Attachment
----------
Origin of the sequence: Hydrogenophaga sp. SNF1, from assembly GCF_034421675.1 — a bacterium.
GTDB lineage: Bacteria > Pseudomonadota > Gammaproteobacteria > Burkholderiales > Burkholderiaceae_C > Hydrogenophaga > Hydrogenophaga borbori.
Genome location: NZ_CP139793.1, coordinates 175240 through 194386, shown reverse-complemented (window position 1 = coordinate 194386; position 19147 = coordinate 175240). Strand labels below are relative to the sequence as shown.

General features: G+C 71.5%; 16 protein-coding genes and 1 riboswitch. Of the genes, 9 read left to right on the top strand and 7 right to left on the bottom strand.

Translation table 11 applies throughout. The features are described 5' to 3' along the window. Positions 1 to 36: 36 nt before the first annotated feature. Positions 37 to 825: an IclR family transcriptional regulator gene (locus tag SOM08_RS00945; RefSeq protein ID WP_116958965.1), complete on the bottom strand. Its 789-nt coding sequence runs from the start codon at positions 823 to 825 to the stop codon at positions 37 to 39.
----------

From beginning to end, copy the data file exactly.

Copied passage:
Origin of the sequence: Hydrogenophaga sp. SNF1, from assembly GCF_034421675.1 — a bacterium.
GTDB lineage: Bacteria > Pseudomonadota > Gammaproteobacteria > Burkholderiales > Burkholderiaceae_C > Hydrogenophaga > Hydrogenophaga borbori.
Genome location: NZ_CP139793.1, coordinates 175240 through 194386, shown reverse-complemented (window position 1 = coordinate 194386; position 19147 = coordinate 175240). Strand labels below are relative to the sequence as shown.

General features: G+C 71.5%; 16 protein-coding genes and 1 riboswitch. Of the genes, 9 read left to right on the top strand and 7 right to left on the bottom strand.

Translation table 11 applies throughout. The features are described 5' to 3' along the window. Positions 1 to 36: 36 nt before the first annotated feature. Positions 37 to 825: an IclR family transcriptional regulator gene (locus tag SOM08_RS00945; RefSeq protein ID WP_116958965.1), complete on the bottom strand. Its 789-nt coding sequence runs from the start codon at positions 823 to 825 to the stop codon at positions 37 to 39.